The choices made by Iowa Republicans on Tuesday helped focus the race for the GOP nomination for president. It’s certainly a relief that the debate stage will be less crowded, but it’s worth noting what has been lost: the Tea Party’s highest-profile opponent of Obamacare.
Rep. Michele Bachmann’s decision Wednesday to drop out of the race for the White House ended the national platform she used to mount a single-minded campaign against government overreach. The only woman in the Republican field espoused the broader principles of less government and a stricter interpretation of the Constitution.
Though the Iowa-born politico won the Ames straw poll in August, she had a bad loss in Tuesday’s caucuses, coming in a distant sixth place with 6,073 votes. Losing her Midwest support and low on campaign cash, the Minnesota Republican said she would end the campaign but not give up her fight to “defeat the president’s socialism.” She didn’t say if she would be running for re-election to return to Capitol Hill or seek some other office.
Throughout the primary, Mrs. Bachmann always put repealing the president’s health care law at the top of her agenda. In her pullout speech on Wednesday, she said she was inspired to run because, “It was my obligation to ensure that President Obama’s program of socialized medicine was stopped before it became fully implemented.” She made clear, “Obamacare represents the largest expansion of entitlement spending in our country’s history. And it has now become the playground of left-wing social engineering - where the right will always lose every battle and the left has already been given the formula for passing their agenda.”
Her proposed alternative was to harness the free market to drive down costs of health-insurance policies by letting people buy into plans across state lines. She also would allow all medical-related expenses to be paid for with pre-tax earnings.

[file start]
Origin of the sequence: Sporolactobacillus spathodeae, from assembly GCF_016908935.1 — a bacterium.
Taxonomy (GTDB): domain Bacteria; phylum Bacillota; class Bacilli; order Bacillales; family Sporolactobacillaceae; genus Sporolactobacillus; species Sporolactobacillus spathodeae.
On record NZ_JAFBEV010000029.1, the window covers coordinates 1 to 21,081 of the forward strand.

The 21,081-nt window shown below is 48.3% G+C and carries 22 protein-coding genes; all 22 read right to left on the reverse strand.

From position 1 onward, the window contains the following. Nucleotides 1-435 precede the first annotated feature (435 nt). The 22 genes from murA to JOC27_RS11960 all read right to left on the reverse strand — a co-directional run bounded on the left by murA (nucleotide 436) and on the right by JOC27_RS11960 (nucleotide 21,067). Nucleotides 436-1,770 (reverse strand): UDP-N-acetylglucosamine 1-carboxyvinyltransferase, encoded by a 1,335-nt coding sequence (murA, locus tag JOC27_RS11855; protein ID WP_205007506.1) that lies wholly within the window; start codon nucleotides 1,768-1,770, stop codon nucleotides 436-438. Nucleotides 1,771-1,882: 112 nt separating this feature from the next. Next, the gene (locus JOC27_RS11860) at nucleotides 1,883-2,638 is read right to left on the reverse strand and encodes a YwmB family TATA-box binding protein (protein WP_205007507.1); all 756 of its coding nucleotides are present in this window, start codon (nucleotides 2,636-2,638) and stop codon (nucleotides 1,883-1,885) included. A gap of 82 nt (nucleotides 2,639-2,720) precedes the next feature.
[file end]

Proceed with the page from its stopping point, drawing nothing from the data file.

While her campaign never had enough money or a broad enough issue base to make her the party’s front-runner, on several occasions she silenced critics with her debating skills. She shined particularly in June in New Hampshire, leaving the audience wowed. Mrs. Bachmann also proved herself worthy of the national stage when discussing foreign policy. Her seat on the House intelligence committee provided the background needed to demonstrate a mastery of national-security issues.
Liberals in the media had it out for Mrs. Bachmann from the start. As she surged in the polls, Newsweek magazine chose a cover photograph of her with her eyes looking beyond the camera, which made her look off-kilter. The headline “Queen of Rage” was designed to support the left’s fiction that conservative women must be crazy. The talking heads considered her nothing more than a mini-me Sarah Palin and unfairly invented jealousy between the two female GOP national politicians.
Michele Bachmann ran a strong campaign that helped unite Republicans on the ultimate goals of 2012: overturning Obamacare in the Supreme Court and then Mr. Obama himself in the election booth.
Emily Miller is a senior editor for the Opinion pages at The Washington Times.